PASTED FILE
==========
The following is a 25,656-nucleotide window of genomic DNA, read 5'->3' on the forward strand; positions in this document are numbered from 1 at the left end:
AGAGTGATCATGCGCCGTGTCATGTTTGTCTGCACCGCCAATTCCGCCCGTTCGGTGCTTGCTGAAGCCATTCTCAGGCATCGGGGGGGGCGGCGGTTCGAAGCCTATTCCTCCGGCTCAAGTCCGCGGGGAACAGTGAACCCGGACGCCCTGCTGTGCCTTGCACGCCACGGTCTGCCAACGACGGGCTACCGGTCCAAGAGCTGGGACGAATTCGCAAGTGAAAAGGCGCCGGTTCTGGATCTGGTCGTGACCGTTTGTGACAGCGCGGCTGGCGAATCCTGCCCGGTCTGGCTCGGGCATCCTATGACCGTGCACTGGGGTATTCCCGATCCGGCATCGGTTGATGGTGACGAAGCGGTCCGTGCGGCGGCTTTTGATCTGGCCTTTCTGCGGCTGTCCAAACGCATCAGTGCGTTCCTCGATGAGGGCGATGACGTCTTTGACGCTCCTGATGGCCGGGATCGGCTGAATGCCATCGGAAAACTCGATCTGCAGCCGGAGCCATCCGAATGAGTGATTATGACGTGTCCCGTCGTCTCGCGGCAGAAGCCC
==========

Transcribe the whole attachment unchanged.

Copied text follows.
The following is a 25,656-nucleotide window of genomic DNA, read 5'->3' on the forward strand; positions in this document are numbered from 1 at the left end:
AGAGTGATCATGCGCCGTGTCATGTTTGTCTGCACCGCCAATTCCGCCCGTTCGGTGCTTGCTGAAGCCATTCTCAGGCATCGGGGGGGGCGGCGGTTCGAAGCCTATTCCTCCGGCTCAAGTCCGCGGGGAACAGTGAACCCGGACGCCCTGCTGTGCCTTGCACGCCACGGTCTGCCAACGACGGGCTACCGGTCCAAGAGCTGGGACGAATTCGCAAGTGAAAAGGCGCCGGTTCTGGATCTGGTCGTGACCGTTTGTGACAGCGCGGCTGGCGAATCCTGCCCGGTCTGGCTCGGGCATCCTATGACCGTGCACTGGGGTATTCCCGATCCGGCATCGGTTGATGGTGACGAAGCGGTCCGTGCGGCGGCTTTTGATCTGGCCTTTCTGCGGCTGTCCAAACGCATCAGTGCGTTCCTCGATGAGGGCGATGACGTCTTTGACGCTCCTGATGGCCGGGATCGGCTGAATGCCATCGGAAAACTCGATCTGCAGCCGGAGCCATCCGAATGAGTGATTATGACGTGTCCCGTCGTCTCGCGGCAGAAGCCC